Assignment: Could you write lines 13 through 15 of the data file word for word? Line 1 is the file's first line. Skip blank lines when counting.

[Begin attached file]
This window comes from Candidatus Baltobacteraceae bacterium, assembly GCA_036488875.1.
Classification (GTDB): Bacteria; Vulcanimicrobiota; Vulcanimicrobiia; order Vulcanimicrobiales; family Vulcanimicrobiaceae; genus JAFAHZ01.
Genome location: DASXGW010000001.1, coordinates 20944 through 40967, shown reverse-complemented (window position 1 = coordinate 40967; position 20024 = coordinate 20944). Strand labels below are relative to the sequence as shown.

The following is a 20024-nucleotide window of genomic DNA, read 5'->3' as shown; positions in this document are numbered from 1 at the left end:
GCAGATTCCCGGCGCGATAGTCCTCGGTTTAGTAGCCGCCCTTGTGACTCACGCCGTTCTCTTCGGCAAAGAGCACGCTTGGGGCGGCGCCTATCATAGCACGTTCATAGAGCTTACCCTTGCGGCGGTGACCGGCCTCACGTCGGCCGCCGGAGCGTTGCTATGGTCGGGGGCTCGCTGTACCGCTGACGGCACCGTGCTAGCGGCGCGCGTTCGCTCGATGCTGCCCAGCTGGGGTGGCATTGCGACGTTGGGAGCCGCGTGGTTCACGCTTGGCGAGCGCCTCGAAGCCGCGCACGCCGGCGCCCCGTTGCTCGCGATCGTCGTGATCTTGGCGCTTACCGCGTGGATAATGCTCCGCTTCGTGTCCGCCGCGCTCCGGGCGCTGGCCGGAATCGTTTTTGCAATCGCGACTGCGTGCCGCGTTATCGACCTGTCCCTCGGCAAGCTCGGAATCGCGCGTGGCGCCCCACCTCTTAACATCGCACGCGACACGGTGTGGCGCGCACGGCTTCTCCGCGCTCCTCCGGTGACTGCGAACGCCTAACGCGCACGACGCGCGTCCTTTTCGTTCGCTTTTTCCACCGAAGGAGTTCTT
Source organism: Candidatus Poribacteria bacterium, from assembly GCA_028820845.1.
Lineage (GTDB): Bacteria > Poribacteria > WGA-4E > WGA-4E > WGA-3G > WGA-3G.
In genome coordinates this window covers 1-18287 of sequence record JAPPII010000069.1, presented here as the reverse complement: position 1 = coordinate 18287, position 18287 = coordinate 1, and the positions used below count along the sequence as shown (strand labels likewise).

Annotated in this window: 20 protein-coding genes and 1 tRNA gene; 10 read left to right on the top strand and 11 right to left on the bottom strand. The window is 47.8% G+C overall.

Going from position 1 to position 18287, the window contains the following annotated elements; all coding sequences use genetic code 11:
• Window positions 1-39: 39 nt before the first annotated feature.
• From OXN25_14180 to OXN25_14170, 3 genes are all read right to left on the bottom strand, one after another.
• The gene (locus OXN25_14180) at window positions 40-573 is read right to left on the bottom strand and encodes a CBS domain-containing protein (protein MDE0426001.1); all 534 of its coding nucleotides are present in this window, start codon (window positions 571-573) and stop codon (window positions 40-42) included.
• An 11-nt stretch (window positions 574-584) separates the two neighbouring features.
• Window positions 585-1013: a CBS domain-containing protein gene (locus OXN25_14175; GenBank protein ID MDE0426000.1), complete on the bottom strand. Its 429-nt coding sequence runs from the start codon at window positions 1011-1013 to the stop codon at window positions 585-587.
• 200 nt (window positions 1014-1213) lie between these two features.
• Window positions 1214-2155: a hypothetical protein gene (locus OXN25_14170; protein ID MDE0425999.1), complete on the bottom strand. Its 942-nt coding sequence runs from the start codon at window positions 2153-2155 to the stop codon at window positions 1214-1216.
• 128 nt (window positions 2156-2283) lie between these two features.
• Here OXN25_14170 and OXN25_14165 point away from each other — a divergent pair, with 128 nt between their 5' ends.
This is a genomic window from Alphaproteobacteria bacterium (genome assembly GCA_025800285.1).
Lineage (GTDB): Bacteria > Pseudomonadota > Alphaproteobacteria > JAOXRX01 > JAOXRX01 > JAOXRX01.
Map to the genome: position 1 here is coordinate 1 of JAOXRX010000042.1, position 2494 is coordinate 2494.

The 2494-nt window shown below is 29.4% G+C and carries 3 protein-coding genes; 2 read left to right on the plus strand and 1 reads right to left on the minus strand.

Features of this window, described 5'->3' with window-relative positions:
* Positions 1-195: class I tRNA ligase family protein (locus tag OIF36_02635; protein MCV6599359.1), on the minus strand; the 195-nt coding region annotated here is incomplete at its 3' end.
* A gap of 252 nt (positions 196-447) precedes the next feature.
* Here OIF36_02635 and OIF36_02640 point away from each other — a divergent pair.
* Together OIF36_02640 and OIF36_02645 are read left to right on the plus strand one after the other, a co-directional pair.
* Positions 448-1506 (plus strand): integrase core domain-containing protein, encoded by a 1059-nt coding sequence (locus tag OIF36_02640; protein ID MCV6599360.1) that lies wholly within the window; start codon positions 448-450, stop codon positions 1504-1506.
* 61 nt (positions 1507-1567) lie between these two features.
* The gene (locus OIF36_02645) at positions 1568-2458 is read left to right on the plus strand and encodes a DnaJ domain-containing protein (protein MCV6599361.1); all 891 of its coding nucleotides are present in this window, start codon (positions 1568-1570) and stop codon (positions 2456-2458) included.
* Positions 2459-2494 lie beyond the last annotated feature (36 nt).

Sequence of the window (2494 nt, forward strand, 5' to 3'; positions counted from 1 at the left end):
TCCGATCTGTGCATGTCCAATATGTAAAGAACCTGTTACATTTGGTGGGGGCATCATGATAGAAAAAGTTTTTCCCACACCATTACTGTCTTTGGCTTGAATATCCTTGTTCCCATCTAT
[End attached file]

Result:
• The gene (locus OXN25_14180) at window positions 40-573 is read right to left on the bottom strand and encodes a CBS domain-containing protein (protein MDE0426001.1); all 534 of its coding nucleotides are present in this window, start codon (window positions 571-573) and stop codon (window positions 40-42) included.
• An 11-nt stretch (window positions 574-584) separates the two neighbouring features.
• Window positions 585-1013: a CBS domain-containing protein gene (locus OXN25_14175; GenBank protein ID MDE0426000.1), complete on the bottom strand. Its 429-nt coding sequence runs from the start codon at window positions 1011-1013 to the stop codon at window positions 585-587.